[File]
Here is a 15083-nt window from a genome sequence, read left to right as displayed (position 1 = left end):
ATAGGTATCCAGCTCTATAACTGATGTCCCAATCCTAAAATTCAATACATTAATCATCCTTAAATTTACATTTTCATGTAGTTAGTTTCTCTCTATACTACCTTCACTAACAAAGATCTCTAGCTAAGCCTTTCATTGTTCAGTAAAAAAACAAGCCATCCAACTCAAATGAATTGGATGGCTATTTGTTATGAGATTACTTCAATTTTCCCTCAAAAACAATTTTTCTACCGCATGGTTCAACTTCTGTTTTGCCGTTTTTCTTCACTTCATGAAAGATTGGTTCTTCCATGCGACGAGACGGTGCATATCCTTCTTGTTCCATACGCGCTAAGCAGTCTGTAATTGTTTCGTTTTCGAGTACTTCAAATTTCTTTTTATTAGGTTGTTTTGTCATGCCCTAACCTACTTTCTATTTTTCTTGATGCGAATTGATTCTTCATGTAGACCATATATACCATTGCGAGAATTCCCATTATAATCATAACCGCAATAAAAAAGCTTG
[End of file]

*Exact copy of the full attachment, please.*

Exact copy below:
Here is a 15083-nt window from a genome sequence, read left to right as displayed (position 1 = left end):
ATAGGTATCCAGCTCTATAACTGATGTCCCAATCCTAAAATTCAATACATTAATCATCCTTAAATTTACATTTTCATGTAGTTAGTTTCTCTCTATACTACCTTCACTAACAAAGATCTCTAGCTAAGCCTTTCATTGTTCAGTAAAAAAACAAGCCATCCAACTCAAATGAATTGGATGGCTATTTGTTATGAGATTACTTCAATTTTCCCTCAAAAACAATTTTTCTACCGCATGGTTCAACTTCTGTTTTGCCGTTTTTCTTCACTTCATGAAAGATTGGTTCTTCCATGCGACGAGACGGTGCATATCCTTCTTGTTCCATACGCGCTAAGCAGTCTGTAATTGTTTCGTTTTCGAGTACTTCAAATTTCTTTTTATTAGGTTGTTTTGTCATGCCCTAACCTACTTTCTATTTTTCTTGATGCGAATTGATTCTTCATGTAGACCATATATACCATTGCGAGAATTCCCATTATAATCATAACCGCAATAAAAAAGCTTG